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Emory researchers win Distinguished Investigator grants for mental health projects

Emory professors Andrew H. Miller, Patricia Brennan and J. Douglas Bremner are among just 17 researchers around the country to receive Distinguished Investigator grants from the Brain and Behavior Research Foundation.

Three Emory professors are among just 17 researchers around the country to receive Distinguished Investigator grants from the Brain and Behavior Research Foundation, the most of any university.

The $100,000, one-year grant is the foundation’s largest award, designed to support innovative projects that seek new potential targets for understanding and treating a wide range of mental health disorders. No other university had more than two researchers earn the award.

Emory College psychology professor Patricia Brennan and J. Douglas Bremner and Andrew H. Miller, both physicians and professors in the Emory University School of Medicine, received the 2017 awards announced in December.

“By funding creative research that explores new ways to prevent, diagnose and treat psychiatric disorders, the Distinguished Investigator grants support and encourage established scientists to advance our understanding about mental illness and the brain and behavior disorders,” Jeffrey Borenstein, president and CEO of the foundation, says in a news release about the awards.

Brennan’s project, “Out of the Mouths of Babes,” will employ a novel way to examine markers of stress and depression during gestation. Specifically, she will use baby teeth to look at fetal cortisol, c-reactive protein and interleukin-6, the latter measures of inflammation, to provide information about stress exposure across gestational development. Results from teeth assays will provide precise timing of exposures related to maternal depression, and help her to assess how those exposures affect the mental health and cognitive development of children of depressed mothers.

“Beginning at the end of the first trimester of pregnancy, baby teeth begin to develop, layer by layer, like the rings of a tree,” Brennan says. “Cutting-edge multimodal imaging techniques have now been developed to assess the teeth layers, with accurate timing down to the week of gestation.”

Brennan had previously helped lead several large National Institutes of Health longitudinal studies that examined stress as well as perinatal and familiar risk factors in children’s cognitive development and physical health outcomes. She is also the co-principal investigator (with Elizabeth Corwin, PhD, RN, associate dean for research at Emory's Nell Hodgson Woodruff School of Nursing) on a five-year, $3.6 million NIH grant to examine how chronic maternal stress and disadvantage may affect an infant’s microbiome.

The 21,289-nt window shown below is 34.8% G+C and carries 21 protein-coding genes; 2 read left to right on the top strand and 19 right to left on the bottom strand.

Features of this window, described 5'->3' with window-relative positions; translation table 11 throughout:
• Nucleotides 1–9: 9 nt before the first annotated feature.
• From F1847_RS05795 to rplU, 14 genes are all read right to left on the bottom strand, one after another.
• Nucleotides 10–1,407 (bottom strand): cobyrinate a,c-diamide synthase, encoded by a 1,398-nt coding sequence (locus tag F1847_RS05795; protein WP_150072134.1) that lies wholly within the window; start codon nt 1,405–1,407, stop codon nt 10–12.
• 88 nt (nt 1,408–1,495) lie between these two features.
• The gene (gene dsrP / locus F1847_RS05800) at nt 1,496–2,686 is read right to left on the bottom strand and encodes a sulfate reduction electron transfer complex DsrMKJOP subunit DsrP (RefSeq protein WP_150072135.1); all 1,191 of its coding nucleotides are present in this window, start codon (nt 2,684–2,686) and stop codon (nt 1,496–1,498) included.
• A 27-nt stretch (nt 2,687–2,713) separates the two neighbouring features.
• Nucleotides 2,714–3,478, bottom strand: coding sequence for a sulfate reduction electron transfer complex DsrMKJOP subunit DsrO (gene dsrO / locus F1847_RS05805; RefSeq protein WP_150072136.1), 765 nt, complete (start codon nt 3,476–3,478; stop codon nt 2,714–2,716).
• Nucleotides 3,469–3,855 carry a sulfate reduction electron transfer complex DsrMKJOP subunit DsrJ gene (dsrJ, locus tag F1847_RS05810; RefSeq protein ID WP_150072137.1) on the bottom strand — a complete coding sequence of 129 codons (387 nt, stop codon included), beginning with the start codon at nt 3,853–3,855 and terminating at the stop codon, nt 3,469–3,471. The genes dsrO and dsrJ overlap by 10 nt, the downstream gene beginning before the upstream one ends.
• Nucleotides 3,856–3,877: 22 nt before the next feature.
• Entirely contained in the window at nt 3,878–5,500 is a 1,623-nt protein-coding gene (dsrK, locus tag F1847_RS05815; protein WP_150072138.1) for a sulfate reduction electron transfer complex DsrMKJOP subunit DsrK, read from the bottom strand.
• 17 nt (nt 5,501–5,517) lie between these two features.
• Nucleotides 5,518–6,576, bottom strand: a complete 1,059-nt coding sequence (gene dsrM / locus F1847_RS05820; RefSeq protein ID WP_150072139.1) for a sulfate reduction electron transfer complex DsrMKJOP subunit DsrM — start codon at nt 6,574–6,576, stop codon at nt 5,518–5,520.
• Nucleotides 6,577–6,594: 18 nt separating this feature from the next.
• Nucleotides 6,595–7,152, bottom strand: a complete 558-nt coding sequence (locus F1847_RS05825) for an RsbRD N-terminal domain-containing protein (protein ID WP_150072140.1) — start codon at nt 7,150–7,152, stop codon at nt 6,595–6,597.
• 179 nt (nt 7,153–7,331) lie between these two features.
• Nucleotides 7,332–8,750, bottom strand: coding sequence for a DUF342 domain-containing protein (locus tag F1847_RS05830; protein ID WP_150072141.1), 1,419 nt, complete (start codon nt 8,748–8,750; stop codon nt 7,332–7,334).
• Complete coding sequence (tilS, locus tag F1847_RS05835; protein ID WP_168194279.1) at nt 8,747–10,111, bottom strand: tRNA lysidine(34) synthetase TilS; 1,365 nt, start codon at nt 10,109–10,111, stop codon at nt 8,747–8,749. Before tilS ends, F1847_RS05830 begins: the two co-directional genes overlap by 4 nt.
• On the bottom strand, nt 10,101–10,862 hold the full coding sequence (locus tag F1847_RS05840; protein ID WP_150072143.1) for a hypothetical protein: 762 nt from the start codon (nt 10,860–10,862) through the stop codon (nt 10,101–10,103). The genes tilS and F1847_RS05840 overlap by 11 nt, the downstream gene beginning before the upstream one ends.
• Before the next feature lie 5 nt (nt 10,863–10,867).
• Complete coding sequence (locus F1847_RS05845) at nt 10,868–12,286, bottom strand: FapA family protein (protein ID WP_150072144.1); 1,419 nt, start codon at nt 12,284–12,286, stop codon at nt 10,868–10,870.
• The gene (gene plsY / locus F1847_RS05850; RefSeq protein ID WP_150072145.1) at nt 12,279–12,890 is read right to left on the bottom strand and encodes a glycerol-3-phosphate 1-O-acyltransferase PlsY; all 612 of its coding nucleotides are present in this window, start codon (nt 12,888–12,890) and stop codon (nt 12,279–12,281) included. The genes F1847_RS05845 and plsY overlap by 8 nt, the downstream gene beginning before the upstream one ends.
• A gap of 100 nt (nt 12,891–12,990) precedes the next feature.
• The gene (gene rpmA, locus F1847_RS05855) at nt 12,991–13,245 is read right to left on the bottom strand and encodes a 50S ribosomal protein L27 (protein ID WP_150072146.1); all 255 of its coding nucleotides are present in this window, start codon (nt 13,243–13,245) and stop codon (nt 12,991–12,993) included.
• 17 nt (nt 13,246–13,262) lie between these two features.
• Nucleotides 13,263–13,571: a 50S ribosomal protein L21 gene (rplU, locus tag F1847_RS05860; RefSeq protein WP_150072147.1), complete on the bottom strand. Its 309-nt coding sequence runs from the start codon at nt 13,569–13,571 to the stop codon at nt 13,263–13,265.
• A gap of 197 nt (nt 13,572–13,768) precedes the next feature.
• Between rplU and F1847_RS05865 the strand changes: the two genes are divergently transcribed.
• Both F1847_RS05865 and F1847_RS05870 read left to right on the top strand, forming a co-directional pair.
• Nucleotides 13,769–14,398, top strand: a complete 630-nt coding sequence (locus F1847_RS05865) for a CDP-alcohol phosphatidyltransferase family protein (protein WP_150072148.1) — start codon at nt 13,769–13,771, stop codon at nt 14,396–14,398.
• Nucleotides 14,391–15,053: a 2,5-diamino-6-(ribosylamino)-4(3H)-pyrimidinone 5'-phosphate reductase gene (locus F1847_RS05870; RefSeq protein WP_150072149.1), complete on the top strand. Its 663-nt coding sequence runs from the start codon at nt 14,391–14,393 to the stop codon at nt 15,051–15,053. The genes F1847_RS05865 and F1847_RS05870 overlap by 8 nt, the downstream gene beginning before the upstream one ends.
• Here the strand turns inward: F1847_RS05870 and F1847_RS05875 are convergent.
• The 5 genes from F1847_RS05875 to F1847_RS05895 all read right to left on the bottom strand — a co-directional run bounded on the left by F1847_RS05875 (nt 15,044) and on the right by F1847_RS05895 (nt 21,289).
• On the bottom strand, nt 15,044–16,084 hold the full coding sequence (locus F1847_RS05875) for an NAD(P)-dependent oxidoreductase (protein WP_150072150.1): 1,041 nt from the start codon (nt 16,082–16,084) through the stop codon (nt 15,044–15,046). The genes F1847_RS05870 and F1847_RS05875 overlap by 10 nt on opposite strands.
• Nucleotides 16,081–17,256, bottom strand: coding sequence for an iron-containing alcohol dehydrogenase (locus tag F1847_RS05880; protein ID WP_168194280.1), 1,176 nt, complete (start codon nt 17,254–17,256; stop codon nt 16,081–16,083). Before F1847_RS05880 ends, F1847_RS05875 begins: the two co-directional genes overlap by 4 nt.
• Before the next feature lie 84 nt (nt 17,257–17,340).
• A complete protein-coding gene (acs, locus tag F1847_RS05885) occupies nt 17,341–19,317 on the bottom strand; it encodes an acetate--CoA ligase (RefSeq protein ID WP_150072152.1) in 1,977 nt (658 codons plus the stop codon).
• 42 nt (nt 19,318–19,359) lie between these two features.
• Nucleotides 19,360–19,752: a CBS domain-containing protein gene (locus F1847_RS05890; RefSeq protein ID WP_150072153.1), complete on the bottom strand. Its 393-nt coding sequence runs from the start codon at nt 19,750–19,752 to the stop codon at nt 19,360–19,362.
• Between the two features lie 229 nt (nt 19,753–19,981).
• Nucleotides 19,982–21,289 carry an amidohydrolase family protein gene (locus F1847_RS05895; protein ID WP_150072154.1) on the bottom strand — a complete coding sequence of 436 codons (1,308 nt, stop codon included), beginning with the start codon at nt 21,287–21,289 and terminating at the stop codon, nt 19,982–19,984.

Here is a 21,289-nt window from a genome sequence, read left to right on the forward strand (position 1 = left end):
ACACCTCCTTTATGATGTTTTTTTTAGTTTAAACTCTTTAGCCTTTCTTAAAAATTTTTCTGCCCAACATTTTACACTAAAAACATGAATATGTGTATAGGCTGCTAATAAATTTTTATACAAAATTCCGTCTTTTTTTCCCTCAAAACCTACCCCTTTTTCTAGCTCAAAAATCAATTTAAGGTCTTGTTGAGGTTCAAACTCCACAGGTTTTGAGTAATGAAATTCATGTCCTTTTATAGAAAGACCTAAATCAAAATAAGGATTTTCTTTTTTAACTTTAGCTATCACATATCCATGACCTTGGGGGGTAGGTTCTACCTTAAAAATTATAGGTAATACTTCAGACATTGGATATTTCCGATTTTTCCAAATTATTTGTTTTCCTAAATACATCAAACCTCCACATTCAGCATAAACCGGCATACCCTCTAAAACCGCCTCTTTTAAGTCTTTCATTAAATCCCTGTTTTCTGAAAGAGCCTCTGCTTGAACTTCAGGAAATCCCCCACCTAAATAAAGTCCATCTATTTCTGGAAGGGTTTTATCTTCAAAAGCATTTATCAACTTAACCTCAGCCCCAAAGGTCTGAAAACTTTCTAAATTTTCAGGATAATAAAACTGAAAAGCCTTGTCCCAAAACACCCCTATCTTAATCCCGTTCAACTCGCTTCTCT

“Our (foundation) project opens up a new realm of discovery for our ongoing longitudinal studies of prenatal risk by providing a direct ‘window’ into fetal exposures,” Brennan says.

Bremner, a professor of psychiatry and radiology and director of the Emory Clinical Neuroscience Research Unit at Emory School of Medicine and the Atlanta VA Medical Center in Atlanta, uses neuroimaging and neurobiology measures to study the neural correlates and neurobiology of post-traumatic stress disorder (PTSD) related to combat and childhood abuse, as well as the related area of depression.

His proposal, “Mechanisms of Electrical Treatment for Post-Traumatic Stress Disorder,” uses noninvasive vagus nerve stimulation devices to treat PTSD. This new approach has received increasing attention, and, if successful in PTSD, could have a significant clinical impact, potentially treating other disorders, such as severe anxiety.

Miller, the William P. Timmie Professor of Psychiatry and Behavioral Sciences at Emory School of Medicine, is an internationally recognized leader in the area of brain-immune interactions as they relate to stress and depression in both medically healthy and medically ill individuals, including patients with cancer.

His proposal, “Cellular Immune Mechanisms of Inflammation in Depression,” will explore monocyte immune function in depression as underlying inflammation in the disorder. Using 30 patients and 30 controls, he will explore nuclear factor kappa B, inflammasome, toll-like receptor 4, and chemoattractant protein, a c-reactive protein.

This year’s $1.7 million Distinguished Investigator grants are the latest in more than $380 million the foundation has awarded since 1987 to fund research in neuroscience and psychiatry to better treat disorders ranging from addiction to schizophrenia.

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